• $\begingroup$ Also, something that is not clear to me is the relationship between these equations and the two step least squares (2SLS) method - which seems intuitive but disconnected from those $\endgroup$
    – oDDsKooL
    Aug 25, 2015 at 8:56
  • $\begingroup$ Well, the question mentioned nothing about 2SLS. With this information before I would have written the answer differently :-) the answer is essentially the same just that the weights are different. Also 2SLS captures a weighted average of Wald ratios. However, this average is not equal to the average effect of the treatment among the whole population of compliers because it counts some groups more often than others. The 2SLS LATE is then only the same as the IV LATE if the treatment effect is the same among all subgroups of compliers. $\endgroup$
    – Andy
    Aug 25, 2015 at 9:42
  • $\begingroup$ Your idea regarding the use of integrals is technically correct but I don't see its use in practice. No variable is ever really continuous. $\endgroup$
    – Andy
    Aug 25, 2015 at 9:44
  • $\begingroup$ If you prefer a reference you can find all these concepts in Angrist and Pischke (2009) "Mostly Harmless Econometrics". $\endgroup$
    – Andy
    Aug 25, 2015 at 10:29

It is not true that instrumental variables are "usually binary".

The reason why many applications use binary variables is (1) that good instruments are usually scarce, and while a continuous would often be stronger, people have to go with what's available; (2) that binary randomized treatments in experimental designs naturally provide binary instruments.

There are however prominent examples for non-binary instruments

  • Angrist & Krueger (1991) use the quarter of birth as an instrument (which, addmittedly is still only a collection of several binary varialbes, but any variable could be represented as such) for schooling.
  • Acemoglu, Johnson & Robinson (2000) use settler mortality rates as instruments for different colonization policies in colonies.
  • The Areano-Bond estimator uses lagged values of the dependent variable as instruments.
  • Many other examples exists

To receive an answer to the remainder of your question I guess you need to clarify what you need, as the Wikipidia-article on this subject is rather detailed and not specific to the case of a binary instrument .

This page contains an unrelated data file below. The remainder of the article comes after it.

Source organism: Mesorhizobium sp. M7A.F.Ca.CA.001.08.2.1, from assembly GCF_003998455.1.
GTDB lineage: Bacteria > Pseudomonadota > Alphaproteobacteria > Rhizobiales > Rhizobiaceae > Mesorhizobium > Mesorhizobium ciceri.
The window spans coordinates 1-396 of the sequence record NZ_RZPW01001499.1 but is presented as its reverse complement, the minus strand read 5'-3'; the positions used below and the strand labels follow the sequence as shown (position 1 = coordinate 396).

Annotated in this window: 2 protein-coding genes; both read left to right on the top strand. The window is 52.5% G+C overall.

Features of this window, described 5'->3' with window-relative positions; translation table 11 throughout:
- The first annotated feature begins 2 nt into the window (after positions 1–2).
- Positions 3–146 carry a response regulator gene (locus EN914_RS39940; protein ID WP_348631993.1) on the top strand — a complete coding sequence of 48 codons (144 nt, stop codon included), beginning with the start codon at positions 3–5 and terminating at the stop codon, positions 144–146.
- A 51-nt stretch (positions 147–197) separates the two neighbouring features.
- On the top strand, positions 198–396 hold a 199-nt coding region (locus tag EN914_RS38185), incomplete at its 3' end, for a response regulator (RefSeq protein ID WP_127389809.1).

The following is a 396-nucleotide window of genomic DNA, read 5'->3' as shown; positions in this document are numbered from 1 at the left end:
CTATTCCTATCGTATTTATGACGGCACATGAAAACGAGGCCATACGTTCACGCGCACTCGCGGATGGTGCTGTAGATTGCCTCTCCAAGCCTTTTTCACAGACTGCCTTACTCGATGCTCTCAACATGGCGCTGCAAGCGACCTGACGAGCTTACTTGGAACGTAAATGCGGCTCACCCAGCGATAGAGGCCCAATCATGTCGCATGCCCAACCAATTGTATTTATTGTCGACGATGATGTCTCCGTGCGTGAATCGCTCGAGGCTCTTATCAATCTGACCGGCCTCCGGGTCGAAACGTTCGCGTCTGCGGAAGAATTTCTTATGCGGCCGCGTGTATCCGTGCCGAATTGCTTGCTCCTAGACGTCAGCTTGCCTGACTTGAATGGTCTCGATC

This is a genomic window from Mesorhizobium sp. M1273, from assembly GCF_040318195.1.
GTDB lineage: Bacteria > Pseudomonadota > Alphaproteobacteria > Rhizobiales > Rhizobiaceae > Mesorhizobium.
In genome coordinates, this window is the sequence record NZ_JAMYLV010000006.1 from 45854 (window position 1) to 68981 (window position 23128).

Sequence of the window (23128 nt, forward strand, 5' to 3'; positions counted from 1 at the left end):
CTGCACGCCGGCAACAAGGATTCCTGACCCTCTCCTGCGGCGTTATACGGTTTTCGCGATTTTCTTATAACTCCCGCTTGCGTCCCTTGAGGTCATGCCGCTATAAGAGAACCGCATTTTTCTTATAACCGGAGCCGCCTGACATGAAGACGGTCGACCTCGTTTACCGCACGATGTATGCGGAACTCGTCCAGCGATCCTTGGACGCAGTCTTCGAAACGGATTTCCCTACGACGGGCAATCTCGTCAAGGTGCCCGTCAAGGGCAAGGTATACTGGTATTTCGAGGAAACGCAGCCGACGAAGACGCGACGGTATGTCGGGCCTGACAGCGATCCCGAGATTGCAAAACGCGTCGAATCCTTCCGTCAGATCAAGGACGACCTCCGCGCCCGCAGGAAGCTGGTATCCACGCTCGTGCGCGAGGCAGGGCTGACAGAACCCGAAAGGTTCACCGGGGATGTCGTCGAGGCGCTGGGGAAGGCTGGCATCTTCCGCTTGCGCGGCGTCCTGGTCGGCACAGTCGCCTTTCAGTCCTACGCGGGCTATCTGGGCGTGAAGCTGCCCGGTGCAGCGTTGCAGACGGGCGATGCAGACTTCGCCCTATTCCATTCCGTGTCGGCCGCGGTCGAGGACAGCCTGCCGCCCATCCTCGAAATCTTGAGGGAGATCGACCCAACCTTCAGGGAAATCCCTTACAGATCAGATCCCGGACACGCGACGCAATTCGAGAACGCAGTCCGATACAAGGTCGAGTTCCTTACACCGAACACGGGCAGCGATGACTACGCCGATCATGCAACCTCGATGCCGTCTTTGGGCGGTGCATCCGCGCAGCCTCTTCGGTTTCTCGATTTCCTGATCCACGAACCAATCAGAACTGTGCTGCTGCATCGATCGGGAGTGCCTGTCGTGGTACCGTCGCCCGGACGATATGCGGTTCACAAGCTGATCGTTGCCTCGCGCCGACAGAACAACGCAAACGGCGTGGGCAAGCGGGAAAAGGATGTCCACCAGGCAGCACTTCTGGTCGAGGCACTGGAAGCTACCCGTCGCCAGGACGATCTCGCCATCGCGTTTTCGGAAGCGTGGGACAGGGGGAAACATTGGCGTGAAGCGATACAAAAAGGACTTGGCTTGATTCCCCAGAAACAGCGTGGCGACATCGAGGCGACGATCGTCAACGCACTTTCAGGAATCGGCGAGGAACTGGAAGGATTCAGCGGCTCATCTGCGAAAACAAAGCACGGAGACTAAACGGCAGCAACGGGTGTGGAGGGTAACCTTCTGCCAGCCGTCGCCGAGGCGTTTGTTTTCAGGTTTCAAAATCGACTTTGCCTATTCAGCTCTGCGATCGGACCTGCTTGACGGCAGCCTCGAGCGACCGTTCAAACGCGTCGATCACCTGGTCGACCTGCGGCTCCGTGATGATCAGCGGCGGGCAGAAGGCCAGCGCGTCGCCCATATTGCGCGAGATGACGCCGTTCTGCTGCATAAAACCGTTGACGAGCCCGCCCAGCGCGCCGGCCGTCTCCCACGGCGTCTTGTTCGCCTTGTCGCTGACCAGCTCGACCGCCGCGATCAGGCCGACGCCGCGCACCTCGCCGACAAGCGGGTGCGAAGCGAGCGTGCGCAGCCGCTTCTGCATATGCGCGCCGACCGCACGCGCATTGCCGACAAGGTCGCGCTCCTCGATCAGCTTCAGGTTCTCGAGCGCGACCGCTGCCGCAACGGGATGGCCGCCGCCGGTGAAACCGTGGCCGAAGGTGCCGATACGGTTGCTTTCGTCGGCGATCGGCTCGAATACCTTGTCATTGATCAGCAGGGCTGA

• $\begingroup$ Thanks for mentioning these works; Andy's answer made it quite clear how to extend the method to multivalued cases. $\endgroup$
    – oDDsKooL
    Aug 25, 2015 at 8:57

Below I try to shortly explain a simple version of linear IV with a continuous treatment. Details are in the references at the end of my answer.

Let $Y=g(X,U)$ (outcome) and $X=h(Z,V)$ (treatment) such that $Z$ (instrument) is independent of $(U,V)$ (statistical errors).

If we assume that $X$ is non-negative then $$Y=g(0, U)+\int_0^{\infty}g'_1(x,U)\textbf{1}(x\leq X)\,dx$$ so that $$\mathbb{C}(Z,Y)=\int_0^{\infty}\mathbb{E}(g'_1(x,U)\omega(x))\,dx$$ where $\omega(x):=\mathbb{E}(\textbf{1}(x\leq X)(Z-\mathbb{E}(Z))|V).$ Note that the weights $\omega(x)$ are positive if $X=h(Z,V)$ is increasing in $Z$ given $V$ (by, e.g., results for truncated distributions).

Now, similarly $$\mathbb{C}(Z,X)=\int_0^{\infty}\mathbb{E}(\omega(x))\,dx.$$ Hence, linear IV gives $$\frac{\mathbb{C}(Z,Y)}{\mathbb{C}(Z,X)}=\int_0^{\infty}\mathbb{E}(g'_1(x,U)\overline{\omega}(x))\,dx$$ if the denominator is non-zero, where $\overline{\omega}(x):=\frac{\omega(x)}{\int_0^{\infty}\mathbb{E}(\omega(x))\,dx}$.

Thus, linear IV gives a weighted average of causal marginal treatment effects $g'_1(x,U)$ such that most weight is given to observations where the CDF of the treatment is shifted most sharply by the instrument.

This result is very much similar to Yitzhaki's Theorem (see Heckman et al. 2006, 429-430).


Angrist, J. D., Graddy, K., & Imbens, G. W. (2000). The interpretation of instrumental variables estimators in simultaneous equations models with an application to the demand for fish. The Review of Economic Studies, 67(3), 499-527.

Heckman, J. J., Urzua, S., & Vytlacil, E. (2006). Understanding instrumental variables in models with essential heterogeneity. The Review of Economics and Statistics, 88(3), 389-432.

Angrist, J. D. Jörn-Steffen Pischke. 2008. Mostly Harmless Econometrics: An Empiricist's Companion. Princeton University Press.